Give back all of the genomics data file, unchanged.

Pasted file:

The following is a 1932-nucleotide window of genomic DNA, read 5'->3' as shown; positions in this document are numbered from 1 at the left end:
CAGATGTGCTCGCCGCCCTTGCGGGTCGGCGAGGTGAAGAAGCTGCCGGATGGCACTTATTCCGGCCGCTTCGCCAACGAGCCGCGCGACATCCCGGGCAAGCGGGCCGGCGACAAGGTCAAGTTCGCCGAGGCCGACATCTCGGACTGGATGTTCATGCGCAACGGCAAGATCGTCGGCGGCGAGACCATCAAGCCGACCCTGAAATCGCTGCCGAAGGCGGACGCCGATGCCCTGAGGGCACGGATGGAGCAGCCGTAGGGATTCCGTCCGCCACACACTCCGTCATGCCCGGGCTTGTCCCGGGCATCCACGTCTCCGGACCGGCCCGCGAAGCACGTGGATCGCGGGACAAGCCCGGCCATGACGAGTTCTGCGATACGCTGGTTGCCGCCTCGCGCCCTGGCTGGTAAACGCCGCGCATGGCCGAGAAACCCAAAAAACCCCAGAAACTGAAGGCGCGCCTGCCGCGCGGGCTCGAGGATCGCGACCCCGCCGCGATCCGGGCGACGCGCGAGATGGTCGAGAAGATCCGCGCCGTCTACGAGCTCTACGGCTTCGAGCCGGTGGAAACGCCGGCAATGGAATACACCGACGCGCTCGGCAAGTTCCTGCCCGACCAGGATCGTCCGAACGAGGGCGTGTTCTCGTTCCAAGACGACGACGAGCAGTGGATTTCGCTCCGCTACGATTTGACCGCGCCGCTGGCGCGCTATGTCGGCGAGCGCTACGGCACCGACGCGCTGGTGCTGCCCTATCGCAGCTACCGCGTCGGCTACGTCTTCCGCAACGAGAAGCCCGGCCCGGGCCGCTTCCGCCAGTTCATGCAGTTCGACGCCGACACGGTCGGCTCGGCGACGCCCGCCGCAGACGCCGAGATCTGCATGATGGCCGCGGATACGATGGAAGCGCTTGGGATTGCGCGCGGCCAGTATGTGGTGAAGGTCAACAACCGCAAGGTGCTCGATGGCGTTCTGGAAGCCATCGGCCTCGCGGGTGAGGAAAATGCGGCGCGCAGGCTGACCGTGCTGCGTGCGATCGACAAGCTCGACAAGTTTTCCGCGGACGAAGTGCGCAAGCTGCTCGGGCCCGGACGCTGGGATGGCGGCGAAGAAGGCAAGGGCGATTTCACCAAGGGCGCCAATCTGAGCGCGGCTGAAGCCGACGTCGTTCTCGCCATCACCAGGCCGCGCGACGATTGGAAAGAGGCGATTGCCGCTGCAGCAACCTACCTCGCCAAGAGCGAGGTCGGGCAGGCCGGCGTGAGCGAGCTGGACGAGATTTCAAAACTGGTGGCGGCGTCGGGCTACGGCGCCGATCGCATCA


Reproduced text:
The following is a 1932-nucleotide window of genomic DNA, read 5'->3' as shown; positions in this document are numbered from 1 at the left end:
CAGATGTGCTCGCCGCCCTTGCGGGTCGGCGAGGTGAAGAAGCTGCCGGATGGCACTTATTCCGGCCGCTTCGCCAACGAGCCGCGCGACATCCCGGGCAAGCGGGCCGGCGACAAGGTCAAGTTCGCCGAGGCCGACATCTCGGACTGGATGTTCATGCGCAACGGCAAGATCGTCGGCGGCGAGACCATCAAGCCGACCCTGAAATCGCTGCCGAAGGCGGACGCCGATGCCCTGAGGGCACGGATGGAGCAGCCGTAGGGATTCCGTCCGCCACACACTCCGTCATGCCCGGGCTTGTCCCGGGCATCCACGTCTCCGGACCGGCCCGCGAAGCACGTGGATCGCGGGACAAGCCCGGCCATGACGAGTTCTGCGATACGCTGGTTGCCGCCTCGCGCCCTGGCTGGTAAACGCCGCGCATGGCCGAGAAACCCAAAAAACCCCAGAAACTGAAGGCGCGCCTGCCGCGCGGGCTCGAGGATCGCGACCCCGCCGCGATCCGGGCGACGCGCGAGATGGTCGAGAAGATCCGCGCCGTCTACGAGCTCTACGGCTTCGAGCCGGTGGAAACGCCGGCAATGGAATACACCGACGCGCTCGGCAAGTTCCTGCCCGACCAGGATCGTCCGAACGAGGGCGTGTTCTCGTTCCAAGACGACGACGAGCAGTGGATTTCGCTCCGCTACGATTTGACCGCGCCGCTGGCGCGCTATGTCGGCGAGCGCTACGGCACCGACGCGCTGGTGCTGCCCTATCGCAGCTACCGCGTCGGCTACGTCTTCCGCAACGAGAAGCCCGGCCCGGGCCGCTTCCGCCAGTTCATGCAGTTCGACGCCGACACGGTCGGCTCGGCGACGCCCGCCGCAGACGCCGAGATCTGCATGATGGCCGCGGATACGATGGAAGCGCTTGGGATTGCGCGCGGCCAGTATGTGGTGAAGGTCAACAACCGCAAGGTGCTCGATGGCGTTCTGGAAGCCATCGGCCTCGCGGGTGAGGAAAATGCGGCGCGCAGGCTGACCGTGCTGCGTGCGATCGACAAGCTCGACAAGTTTTCCGCGGACGAAGTGCGCAAGCTGCTCGGGCCCGGACGCTGGGATGGCGGCGAAGAAGGCAAGGGCGATTTCACCAAGGGCGCCAATCTGAGCGCGGCTGAAGCCGACGTCGTTCTCGCCATCACCAGGCCGCGCGACGATTGGAAAGAGGCGATTGCCGCTGCAGCAACCTACCTCGCCAAGAGCGAGGTCGGGCAGGCCGGCGTGAGCGAGCTGGACGAGATTTCAAAACTGGTGGCGGCGTCGGGCTACGGCGCCGATCGCATCA